the deceased turned the color of his blanket, which was yellow. But, in most allusions to it, we find it spoken of as the true plague, or the pestilence in its worst and most destructive form.
The solitude of the forest at this time must have been most solemn and awe-inspiring. Of villages once populous, nothing remained but decaying huts, tenanted by birds and beasts, who had left white and bare the human bones scattered around. The desolations of Athens, of Constantinople, of Florence, and of London, were all unequalled by the spectacle of depopulation that has been presented on our very shores.
The Indian plague becomes an interesting fact of medical science, since it has been supposed that our climate has prophylactic virtues which render the pestilence, that, after an interval of centuries, has again and again ravaged Europe, impossible. We have strong reason to hope that the progress of science has banished this swift minister of death from the civilized races, and that even the modified forms of the disease are gradually yielding and disappearing. Still it is by no means certain that it may not come travelling from the East again, and, if so, we are no more protected by territorial or climatic influences than the inhabitants of the Old World. At least, so we might reasonably infer from this last fearful but interesting chapter of history.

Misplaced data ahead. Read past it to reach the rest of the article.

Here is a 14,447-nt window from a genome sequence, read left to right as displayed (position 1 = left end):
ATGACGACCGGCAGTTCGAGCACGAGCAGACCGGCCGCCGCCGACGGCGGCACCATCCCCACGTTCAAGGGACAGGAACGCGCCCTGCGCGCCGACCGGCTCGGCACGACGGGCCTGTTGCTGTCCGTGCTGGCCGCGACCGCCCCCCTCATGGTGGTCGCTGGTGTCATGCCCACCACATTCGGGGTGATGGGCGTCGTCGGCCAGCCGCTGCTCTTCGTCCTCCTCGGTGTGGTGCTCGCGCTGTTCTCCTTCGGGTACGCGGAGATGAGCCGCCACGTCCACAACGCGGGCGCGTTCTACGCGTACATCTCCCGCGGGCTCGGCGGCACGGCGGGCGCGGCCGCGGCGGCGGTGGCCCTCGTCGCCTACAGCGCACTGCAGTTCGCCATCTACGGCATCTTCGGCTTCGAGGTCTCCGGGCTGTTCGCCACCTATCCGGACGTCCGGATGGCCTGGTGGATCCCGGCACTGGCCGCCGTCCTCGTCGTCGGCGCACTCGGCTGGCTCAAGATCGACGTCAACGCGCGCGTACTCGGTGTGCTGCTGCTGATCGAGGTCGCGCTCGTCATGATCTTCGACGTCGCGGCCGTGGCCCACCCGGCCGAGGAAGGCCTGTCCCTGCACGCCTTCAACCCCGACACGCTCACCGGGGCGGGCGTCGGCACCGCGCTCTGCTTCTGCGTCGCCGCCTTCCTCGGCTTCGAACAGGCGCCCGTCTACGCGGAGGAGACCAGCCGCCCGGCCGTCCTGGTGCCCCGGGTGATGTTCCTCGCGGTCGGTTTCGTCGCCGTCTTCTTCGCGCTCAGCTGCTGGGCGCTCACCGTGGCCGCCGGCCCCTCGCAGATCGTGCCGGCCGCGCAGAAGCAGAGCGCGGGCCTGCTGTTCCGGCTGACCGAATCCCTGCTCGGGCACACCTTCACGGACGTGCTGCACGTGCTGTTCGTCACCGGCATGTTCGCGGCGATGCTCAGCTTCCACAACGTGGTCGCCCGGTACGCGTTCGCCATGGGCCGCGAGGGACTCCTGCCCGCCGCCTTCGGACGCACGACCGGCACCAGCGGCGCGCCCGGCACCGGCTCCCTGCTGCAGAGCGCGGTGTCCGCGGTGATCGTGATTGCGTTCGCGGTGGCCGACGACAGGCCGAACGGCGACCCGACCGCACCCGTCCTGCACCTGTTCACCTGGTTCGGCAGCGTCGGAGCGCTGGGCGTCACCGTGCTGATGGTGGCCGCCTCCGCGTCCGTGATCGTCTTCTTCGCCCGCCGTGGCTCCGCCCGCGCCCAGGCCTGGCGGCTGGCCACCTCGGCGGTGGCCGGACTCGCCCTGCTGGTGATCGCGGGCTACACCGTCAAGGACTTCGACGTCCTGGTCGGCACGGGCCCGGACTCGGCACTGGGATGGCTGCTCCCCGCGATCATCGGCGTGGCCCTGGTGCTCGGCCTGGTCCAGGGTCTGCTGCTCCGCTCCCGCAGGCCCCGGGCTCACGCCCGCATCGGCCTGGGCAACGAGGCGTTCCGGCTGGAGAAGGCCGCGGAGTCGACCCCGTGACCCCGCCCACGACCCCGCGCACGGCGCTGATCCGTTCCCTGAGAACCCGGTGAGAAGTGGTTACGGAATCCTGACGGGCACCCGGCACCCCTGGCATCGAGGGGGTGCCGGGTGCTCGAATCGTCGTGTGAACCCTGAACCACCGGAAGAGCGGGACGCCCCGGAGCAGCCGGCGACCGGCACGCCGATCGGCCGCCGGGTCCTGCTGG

|THE NEW PSYCHOLOGY.|||
TO give readers some idea of the contents of a good book is very often the most useful thing a reviewer can do. Unfortunately, that course is not open to us in the present instance. The subject is too vast. We cannot exhibit the grandeur; we can only in a few general phrases express our admiration of the profound, all-embracing philosophy of which the work before us is an installment. The doctrine of evolution, when taken up by Mr. Spencer, was little more than a crochet. He has made it the idea of the age. In its presence other systems of philosophy are hushed; they cease their strife, and become its servants, while all the sciences do it homage. The place that the doctrine of evolution has secured in the minds of those who think for the educated public may be indicated by a few names taken just as they occur. Mr. Darwin's works, the novels of George Eliot, Mr. Tylor's "Primitive Culture," Dr. Bastian's "Beginnings of Life," and Mr. Bagehot's "Physics and Politics," have hardly anything in com-
- "The Principles of Psychology." In two volumes. By Herbert Spencer. New York: D. Appleton & Co.